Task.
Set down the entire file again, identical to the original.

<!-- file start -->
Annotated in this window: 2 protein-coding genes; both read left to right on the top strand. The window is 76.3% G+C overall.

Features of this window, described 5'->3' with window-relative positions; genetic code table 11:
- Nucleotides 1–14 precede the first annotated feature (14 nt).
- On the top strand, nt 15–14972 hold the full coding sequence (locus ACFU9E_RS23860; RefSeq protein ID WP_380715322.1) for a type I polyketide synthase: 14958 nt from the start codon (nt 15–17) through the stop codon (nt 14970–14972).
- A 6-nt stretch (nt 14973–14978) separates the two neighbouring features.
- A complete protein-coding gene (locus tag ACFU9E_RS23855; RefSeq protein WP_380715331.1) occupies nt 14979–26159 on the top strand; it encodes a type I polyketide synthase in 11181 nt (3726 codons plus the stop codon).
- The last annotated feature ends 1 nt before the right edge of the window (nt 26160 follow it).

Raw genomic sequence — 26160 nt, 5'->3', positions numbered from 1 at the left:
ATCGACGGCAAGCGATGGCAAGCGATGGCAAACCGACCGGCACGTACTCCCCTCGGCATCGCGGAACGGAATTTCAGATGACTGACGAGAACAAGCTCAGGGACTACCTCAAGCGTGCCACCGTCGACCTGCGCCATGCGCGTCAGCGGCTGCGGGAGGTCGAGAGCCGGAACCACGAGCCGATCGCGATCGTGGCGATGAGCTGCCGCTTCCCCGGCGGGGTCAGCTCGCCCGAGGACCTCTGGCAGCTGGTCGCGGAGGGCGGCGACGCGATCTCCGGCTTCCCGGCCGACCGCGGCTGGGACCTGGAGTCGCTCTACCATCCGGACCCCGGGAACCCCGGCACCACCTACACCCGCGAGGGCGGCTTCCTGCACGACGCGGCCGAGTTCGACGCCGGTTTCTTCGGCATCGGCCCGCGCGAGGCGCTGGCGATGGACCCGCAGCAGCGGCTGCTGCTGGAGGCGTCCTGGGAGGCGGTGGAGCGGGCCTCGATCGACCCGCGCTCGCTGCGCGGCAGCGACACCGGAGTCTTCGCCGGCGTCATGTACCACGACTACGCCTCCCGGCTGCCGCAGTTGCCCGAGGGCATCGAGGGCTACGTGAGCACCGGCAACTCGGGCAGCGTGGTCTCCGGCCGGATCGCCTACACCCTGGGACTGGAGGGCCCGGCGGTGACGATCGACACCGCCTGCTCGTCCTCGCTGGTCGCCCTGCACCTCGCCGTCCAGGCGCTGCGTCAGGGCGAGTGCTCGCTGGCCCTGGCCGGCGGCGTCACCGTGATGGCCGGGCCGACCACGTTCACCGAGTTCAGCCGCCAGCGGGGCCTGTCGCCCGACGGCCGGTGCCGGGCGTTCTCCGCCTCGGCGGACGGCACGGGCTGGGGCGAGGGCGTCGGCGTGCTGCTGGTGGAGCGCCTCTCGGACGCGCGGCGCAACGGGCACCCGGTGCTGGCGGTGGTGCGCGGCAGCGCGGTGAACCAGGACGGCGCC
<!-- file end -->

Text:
Annotated in this window: 2 protein-coding genes; both read left to right on the top strand. The window is 76.3% G+C overall.

Features of this window, described 5'->3' with window-relative positions; genetic code table 11:
- Nucleotides 1–14 precede the first annotated feature (14 nt).
- On the top strand, nt 15–14972 hold the full coding sequence (locus ACFU9E_RS23860; RefSeq protein ID WP_380715322.1) for a type I polyketide synthase: 14958 nt from the start codon (nt 15–17) through the stop codon (nt 14970–14972).
- A 6-nt stretch (nt 14973–14978) separates the two neighbouring features.
- A complete protein-coding gene (locus tag ACFU9E_RS23855; RefSeq protein WP_380715331.1) occupies nt 14979–26159 on the top strand; it encodes a type I polyketide synthase in 11181 nt (3726 codons plus the stop codon).
- The last annotated feature ends 1 nt before the right edge of the window (nt 26160 follow it).

Raw genomic sequence — 26160 nt, 5'->3', positions numbered from 1 at the left:
ATCGACGGCAAGCGATGGCAAGCGATGGCAAACCGACCGGCACGTACTCCCCTCGGCATCGCGGAACGGAATTTCAGATGACTGACGAGAACAAGCTCAGGGACTACCTCAAGCGTGCCACCGTCGACCTGCGCCATGCGCGTCAGCGGCTGCGGGAGGTCGAGAGCCGGAACCACGAGCCGATCGCGATCGTGGCGATGAGCTGCCGCTTCCCCGGCGGGGTCAGCTCGCCCGAGGACCTCTGGCAGCTGGTCGCGGAGGGCGGCGACGCGATCTCCGGCTTCCCGGCCGACCGCGGCTGGGACCTGGAGTCGCTCTACCATCCGGACCCCGGGAACCCCGGCACCACCTACACCCGCGAGGGCGGCTTCCTGCACGACGCGGCCGAGTTCGACGCCGGTTTCTTCGGCATCGGCCCGCGCGAGGCGCTGGCGATGGACCCGCAGCAGCGGCTGCTGCTGGAGGCGTCCTGGGAGGCGGTGGAGCGGGCCTCGATCGACCCGCGCTCGCTGCGCGGCAGCGACACCGGAGTCTTCGCCGGCGTCATGTACCACGACTACGCCTCCCGGCTGCCGCAGTTGCCCGAGGGCATCGAGGGCTACGTGAGCACCGGCAACTCGGGCAGCGTGGTCTCCGGCCGGATCGCCTACACCCTGGGACTGGAGGGCCCGGCGGTGACGATCGACACCGCCTGCTCGTCCTCGCTGGTCGCCCTGCACCTCGCCGTCCAGGCGCTGCGTCAGGGCGAGTGCTCGCTGGCCCTGGCCGGCGGCGTCACCGTGATGGCCGGGCCGACCACGTTCACCGAGTTCAGCCGCCAGCGGGGCCTGTCGCCCGACGGCCGGTGCCGGGCGTTCTCCGCCTCGGCGGACGGCACGGGCTGGGGCGAGGGCGTCGGCGTGCTGCTGGTGGAGCGCCTCTCGGACGCGCGGCGCAACGGGCACCCGGTGCTGGCGGTGGTGCGCGGCAGCGCGGTGAACCAGGACGGCGCC